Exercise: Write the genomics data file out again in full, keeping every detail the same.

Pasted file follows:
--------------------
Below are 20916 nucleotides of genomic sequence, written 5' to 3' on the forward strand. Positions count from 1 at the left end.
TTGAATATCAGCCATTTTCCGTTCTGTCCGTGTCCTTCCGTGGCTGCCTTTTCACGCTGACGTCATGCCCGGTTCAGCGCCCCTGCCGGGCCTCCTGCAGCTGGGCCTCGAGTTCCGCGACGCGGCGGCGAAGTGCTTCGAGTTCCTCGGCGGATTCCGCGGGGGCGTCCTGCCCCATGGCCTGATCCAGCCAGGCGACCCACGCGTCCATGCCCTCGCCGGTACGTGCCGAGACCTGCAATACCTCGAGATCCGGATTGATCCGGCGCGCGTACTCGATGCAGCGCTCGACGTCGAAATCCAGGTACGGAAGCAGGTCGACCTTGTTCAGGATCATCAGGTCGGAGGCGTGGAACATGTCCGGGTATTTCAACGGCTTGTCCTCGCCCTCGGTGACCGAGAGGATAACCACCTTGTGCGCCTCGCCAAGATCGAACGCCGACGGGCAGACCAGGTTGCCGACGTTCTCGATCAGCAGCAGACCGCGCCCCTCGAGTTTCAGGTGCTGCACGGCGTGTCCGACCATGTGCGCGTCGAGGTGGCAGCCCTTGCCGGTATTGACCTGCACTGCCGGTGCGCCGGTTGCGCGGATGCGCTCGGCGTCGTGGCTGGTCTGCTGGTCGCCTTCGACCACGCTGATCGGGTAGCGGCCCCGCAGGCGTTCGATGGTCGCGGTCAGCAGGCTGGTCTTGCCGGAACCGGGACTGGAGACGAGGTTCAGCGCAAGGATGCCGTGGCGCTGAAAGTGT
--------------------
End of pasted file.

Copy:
Below are 20916 nucleotides of genomic sequence, written 5' to 3' on the forward strand. Positions count from 1 at the left end.
TTGAATATCAGCCATTTTCCGTTCTGTCCGTGTCCTTCCGTGGCTGCCTTTTCACGCTGACGTCATGCCCGGTTCAGCGCCCCTGCCGGGCCTCCTGCAGCTGGGCCTCGAGTTCCGCGACGCGGCGGCGAAGTGCTTCGAGTTCCTCGGCGGATTCCGCGGGGGCGTCCTGCCCCATGGCCTGATCCAGCCAGGCGACCCACGCGTCCATGCCCTCGCCGGTACGTGCCGAGACCTGCAATACCTCGAGATCCGGATTGATCCGGCGCGCGTACTCGATGCAGCGCTCGACGTCGAAATCCAGGTACGGAAGCAGGTCGACCTTGTTCAGGATCATCAGGTCGGAGGCGTGGAACATGTCCGGGTATTTCAACGGCTTGTCCTCGCCCTCGGTGACCGAGAGGATAACCACCTTGTGCGCCTCGCCAAGATCGAACGCCGACGGGCAGACCAGGTTGCCGACGTTCTCGATCAGCAGCAGACCGCGCCCCTCGAGTTTCAGGTGCTGCACGGCGTGTCCGACCATGTGCGCGTCGAGGTGGCAGCCCTTGCCGGTATTGACCTGCACTGCCGGTGCGCCGGTTGCGCGGATGCGCTCGGCGTCGTGGCTGGTCTGCTGGTCGCCTTCGACCACGCTGATCGGGTAGCGGCCCCGCAGGCGTTCGATGGTCGCGGTCAGCAGGCTGGTCTTGCCGGAACCGGGACTGGAGACGAGGTTCAGCGCAAGGATGCCGTGGCGCTGAAAGTGT